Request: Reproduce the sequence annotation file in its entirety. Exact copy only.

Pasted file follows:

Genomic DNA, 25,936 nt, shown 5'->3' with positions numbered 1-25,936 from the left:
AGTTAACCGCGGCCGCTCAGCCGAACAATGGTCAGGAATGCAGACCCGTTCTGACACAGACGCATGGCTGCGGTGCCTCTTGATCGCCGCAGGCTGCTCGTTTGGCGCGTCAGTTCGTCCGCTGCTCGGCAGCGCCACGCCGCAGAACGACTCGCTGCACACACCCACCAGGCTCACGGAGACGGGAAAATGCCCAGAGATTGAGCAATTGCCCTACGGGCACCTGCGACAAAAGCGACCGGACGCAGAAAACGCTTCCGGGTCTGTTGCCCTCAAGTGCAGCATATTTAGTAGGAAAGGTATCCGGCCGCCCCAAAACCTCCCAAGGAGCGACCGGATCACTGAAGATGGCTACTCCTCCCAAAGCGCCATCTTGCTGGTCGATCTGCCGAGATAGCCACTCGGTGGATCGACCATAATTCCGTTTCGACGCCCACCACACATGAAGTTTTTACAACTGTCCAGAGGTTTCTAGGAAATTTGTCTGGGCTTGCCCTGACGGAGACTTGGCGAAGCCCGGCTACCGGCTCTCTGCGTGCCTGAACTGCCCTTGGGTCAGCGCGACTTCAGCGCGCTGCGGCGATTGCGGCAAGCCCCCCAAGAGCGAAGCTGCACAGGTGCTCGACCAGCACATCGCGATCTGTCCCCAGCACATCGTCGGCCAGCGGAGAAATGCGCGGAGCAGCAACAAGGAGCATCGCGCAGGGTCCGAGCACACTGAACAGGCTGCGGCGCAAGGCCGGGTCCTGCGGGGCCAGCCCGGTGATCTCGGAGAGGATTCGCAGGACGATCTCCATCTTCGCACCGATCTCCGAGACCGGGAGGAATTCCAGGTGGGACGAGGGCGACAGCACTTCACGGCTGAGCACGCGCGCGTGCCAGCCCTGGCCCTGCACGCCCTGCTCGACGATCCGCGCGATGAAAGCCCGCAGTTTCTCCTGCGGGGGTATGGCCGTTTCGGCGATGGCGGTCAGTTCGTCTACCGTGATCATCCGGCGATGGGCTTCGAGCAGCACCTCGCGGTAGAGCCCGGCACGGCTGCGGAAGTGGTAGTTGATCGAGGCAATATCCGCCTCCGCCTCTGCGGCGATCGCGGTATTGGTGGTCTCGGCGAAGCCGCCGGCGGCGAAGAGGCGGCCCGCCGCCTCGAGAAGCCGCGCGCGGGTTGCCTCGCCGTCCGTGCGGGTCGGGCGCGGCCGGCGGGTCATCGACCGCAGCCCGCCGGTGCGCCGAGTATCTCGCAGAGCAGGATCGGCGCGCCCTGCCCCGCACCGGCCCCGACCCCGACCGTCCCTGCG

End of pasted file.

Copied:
Genomic DNA, 25,936 nt, shown 5'->3' with positions numbered 1-25,936 from the left:
AGTTAACCGCGGCCGCTCAGCCGAACAATGGTCAGGAATGCAGACCCGTTCTGACACAGACGCATGGCTGCGGTGCCTCTTGATCGCCGCAGGCTGCTCGTTTGGCGCGTCAGTTCGTCCGCTGCTCGGCAGCGCCACGCCGCAGAACGACTCGCTGCACACACCCACCAGGCTCACGGAGACGGGAAAATGCCCAGAGATTGAGCAATTGCCCTACGGGCACCTGCGACAAAAGCGACCGGACGCAGAAAACGCTTCCGGGTCTGTTGCCCTCAAGTGCAGCATATTTAGTAGGAAAGGTATCCGGCCGCCCCAAAACCTCCCAAGGAGCGACCGGATCACTGAAGATGGCTACTCCTCCCAAAGCGCCATCTTGCTGGTCGATCTGCCGAGATAGCCACTCGGTGGATCGACCATAATTCCGTTTCGACGCCCACCACACATGAAGTTTTTACAACTGTCCAGAGGTTTCTAGGAAATTTGTCTGGGCTTGCCCTGACGGAGACTTGGCGAAGCCCGGCTACCGGCTCTCTGCGTGCCTGAACTGCCCTTGGGTCAGCGCGACTTCAGCGCGCTGCGGCGATTGCGGCAAGCCCCCCAAGAGCGAAGCTGCACAGGTGCTCGACCAGCACATCGCGATCTGTCCCCAGCACATCGTCGGCCAGCGGAGAAATGCGCGGAGCAGCAACAAGGAGCATCGCGCAGGGTCCGAGCACACTGAACAGGCTGCGGCGCAAGGCCGGGTCCTGCGGGGCCAGCCCGGTGATCTCGGAGAGGATTCGCAGGACGATCTCCATCTTCGCACCGATCTCCGAGACCGGGAGGAATTCCAGGTGGGACGAGGGCGACAGCACTTCACGGCTGAGCACGCGCGCGTGCCAGCCCTGGCCCTGCACGCCCTGCTCGACGATCCGCGCGATGAAAGCCCGCAGTTTCTCCTGCGGGGGTATGGCCGTTTCGGCGATGGCGGTCAGTTCGTCTACCGTGATCATCCGGCGATGGGCTTCGAGCAGCACCTCGCGGTAGAGCCCGGCACGGCTGCGGAAGTGGTAGTTGATCGAGGCAATATCCGCCTCCGCCTCTGCGGCGATCGCGGTATTGGTGGTCTCGGCGAAGCCGCCGGCGGCGAAGAGGCGGCCCGCCGCCTCGAGAAGCCGCGCGCGGGTTGCCTCGCCGTCCGTGCGGGTCGGGCGCGGCCGGCGGGTCATCGACCGCAGCCCGCCGGTGCGCCGAGTATCTCGCAGAGCAGGATCGGCGCGCCCTGCCCCGCACCGGCCCCGACCCCGACCGTCCCTGCG